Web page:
Rick's Free Auto Repair Advice

Lock lubricant — what to use, what to avoid

Lock lubricant — How to lubricate a lock cylinder

Lubricating the lock cylinders on your car is the best way to avoid freezing and lock cylinder sticking. There’s lots of bad advice out there regarding lock lubricants so let’s start out with which lubricants you shouldn’t use.

Lock lubricants you should never use

WD-40 is not a good lock lubricant

People use it because they have it around the house. But it’s just a general purpose lubricant and if you shoot it into your lock, it will work for a while. However, over time, the solvent will evaporate and the light oil will attract dust and dirt, eventually making your lock stick. You’ll get short term satisfaction at the cost of lost term stickyness.

3-in-1 oil is not a good lock lubricant

3-in-1 oil is not a good choice because it attracts dust and dirt and gums up the lock cylinder pins and will make the lock sticky over time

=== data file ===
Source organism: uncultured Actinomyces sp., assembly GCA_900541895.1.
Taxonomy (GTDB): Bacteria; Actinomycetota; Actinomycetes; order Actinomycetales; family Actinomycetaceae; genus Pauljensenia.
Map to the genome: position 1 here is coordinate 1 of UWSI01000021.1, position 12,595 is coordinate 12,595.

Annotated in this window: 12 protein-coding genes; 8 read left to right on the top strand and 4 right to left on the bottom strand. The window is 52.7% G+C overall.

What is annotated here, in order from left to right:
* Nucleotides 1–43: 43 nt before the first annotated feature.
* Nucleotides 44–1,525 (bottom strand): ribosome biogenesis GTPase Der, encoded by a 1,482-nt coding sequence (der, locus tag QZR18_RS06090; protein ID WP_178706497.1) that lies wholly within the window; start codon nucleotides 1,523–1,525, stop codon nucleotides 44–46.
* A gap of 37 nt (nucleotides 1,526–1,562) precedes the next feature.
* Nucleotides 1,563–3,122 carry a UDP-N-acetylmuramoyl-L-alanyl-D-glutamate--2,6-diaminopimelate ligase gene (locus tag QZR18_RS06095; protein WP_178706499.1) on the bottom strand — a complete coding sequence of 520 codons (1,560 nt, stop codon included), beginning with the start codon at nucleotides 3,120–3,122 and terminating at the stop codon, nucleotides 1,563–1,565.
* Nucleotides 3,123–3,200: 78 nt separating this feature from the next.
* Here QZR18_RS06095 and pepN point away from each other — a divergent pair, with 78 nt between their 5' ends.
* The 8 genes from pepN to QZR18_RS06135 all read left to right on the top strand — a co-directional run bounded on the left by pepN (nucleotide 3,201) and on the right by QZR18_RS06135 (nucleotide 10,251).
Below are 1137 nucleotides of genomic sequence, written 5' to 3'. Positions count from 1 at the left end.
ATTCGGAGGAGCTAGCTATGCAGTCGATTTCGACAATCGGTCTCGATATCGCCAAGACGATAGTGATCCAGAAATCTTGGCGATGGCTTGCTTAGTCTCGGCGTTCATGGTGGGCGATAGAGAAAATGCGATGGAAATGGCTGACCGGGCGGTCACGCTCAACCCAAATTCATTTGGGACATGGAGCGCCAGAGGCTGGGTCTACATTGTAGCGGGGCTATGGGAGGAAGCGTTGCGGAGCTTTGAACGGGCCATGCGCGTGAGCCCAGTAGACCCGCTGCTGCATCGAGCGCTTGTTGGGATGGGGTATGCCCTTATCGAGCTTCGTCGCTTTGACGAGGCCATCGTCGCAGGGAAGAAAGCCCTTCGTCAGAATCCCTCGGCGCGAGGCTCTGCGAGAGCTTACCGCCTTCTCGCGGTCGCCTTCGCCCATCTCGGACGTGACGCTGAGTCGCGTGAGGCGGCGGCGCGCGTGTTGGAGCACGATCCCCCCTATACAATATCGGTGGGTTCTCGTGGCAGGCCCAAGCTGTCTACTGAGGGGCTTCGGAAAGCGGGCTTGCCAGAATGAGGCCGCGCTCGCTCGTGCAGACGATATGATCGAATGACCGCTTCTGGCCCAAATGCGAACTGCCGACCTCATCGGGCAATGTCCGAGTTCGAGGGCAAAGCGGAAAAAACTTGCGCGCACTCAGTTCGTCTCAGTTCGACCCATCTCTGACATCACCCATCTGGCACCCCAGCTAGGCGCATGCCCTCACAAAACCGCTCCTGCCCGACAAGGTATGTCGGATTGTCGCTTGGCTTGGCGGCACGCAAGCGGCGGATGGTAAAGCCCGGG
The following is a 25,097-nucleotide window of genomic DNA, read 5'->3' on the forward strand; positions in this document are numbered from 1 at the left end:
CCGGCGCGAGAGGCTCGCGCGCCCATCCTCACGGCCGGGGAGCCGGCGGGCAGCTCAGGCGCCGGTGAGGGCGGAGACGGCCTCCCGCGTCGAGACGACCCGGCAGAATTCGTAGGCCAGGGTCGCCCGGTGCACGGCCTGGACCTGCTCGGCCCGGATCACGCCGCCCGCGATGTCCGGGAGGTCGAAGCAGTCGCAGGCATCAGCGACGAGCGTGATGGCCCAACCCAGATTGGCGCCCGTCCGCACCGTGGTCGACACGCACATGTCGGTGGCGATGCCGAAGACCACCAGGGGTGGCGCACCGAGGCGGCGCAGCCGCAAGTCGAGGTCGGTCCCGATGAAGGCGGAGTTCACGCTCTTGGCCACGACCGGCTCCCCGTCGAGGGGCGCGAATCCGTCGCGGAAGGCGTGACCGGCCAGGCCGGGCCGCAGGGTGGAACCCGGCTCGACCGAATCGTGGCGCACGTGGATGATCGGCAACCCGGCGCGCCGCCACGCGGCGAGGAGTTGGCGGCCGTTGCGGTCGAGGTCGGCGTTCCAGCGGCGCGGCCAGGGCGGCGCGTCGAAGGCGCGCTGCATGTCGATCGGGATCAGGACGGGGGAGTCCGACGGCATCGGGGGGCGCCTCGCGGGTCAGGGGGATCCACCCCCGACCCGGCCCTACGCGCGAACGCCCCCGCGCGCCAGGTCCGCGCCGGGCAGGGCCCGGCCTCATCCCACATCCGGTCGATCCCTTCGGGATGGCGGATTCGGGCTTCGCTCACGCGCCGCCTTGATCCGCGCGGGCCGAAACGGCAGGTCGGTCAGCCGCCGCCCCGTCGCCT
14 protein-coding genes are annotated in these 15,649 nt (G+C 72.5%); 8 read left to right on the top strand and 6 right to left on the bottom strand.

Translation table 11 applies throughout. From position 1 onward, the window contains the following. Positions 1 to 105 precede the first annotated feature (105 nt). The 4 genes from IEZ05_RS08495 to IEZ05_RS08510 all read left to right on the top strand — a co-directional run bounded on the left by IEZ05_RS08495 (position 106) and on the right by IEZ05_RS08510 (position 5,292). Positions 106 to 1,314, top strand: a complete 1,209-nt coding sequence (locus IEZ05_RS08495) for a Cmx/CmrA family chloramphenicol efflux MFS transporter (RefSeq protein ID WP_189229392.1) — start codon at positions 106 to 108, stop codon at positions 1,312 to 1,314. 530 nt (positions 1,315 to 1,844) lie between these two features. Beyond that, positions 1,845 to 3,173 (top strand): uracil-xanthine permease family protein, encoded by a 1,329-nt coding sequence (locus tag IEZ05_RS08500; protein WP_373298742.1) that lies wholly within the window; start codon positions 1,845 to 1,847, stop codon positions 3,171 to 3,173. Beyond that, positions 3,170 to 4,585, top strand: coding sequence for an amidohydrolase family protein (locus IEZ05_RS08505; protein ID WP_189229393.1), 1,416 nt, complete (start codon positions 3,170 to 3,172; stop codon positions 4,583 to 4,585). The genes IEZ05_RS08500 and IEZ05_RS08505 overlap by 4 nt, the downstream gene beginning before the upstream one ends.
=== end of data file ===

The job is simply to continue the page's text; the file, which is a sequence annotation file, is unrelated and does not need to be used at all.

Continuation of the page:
Motor oil is not a good lock lubricant

There’s no compression going on inside your lock so you don’t need the surfactants, dispersants, anti-wear, and anti-foaming additives. It attracts dust and dirt and will gum up your lock.

The best lock lubricants

Dry Teflon lube

Dry Teflon lube comes in an aersol can and sprays in

Aerosol can of dry Teflon lubricant for lubricating car door locks to prevent freezing

Prevent car door lock freezing with an application of dry teflon lube

as a liquid. The solvent helps dissolve any oil that you’ve already sprayed into the lock. so Dry Teflon lube is a really good choice if the lock is already sticky. Once the solvent has done its job and evporates, it leaves behind a light powedery dry film of Teflon to lubricate the lock cylinder without attracting dust and dirt or getting gummed up. Find dry Teflon lubricant spray at any home center or hardware store.

Dry graphite

Graphite is the #1 recommended lubricant for locks. However, it doesn’t degrease or free up a sticky lock like the dry Teflon lube spray can. So it’s a good idea to use both. Spray the lock first with dry Teflon spray to dissolve any old oil and gum. Let it dry. Then add a few puffs of graphite. Do NOT load the lock with graphite. That’ll just pack the fine powder into the mechanism and make it stick. A few puffs is all you need.

©, 2021 Rick Muscoplat

Posted on by Rick Muscoplat


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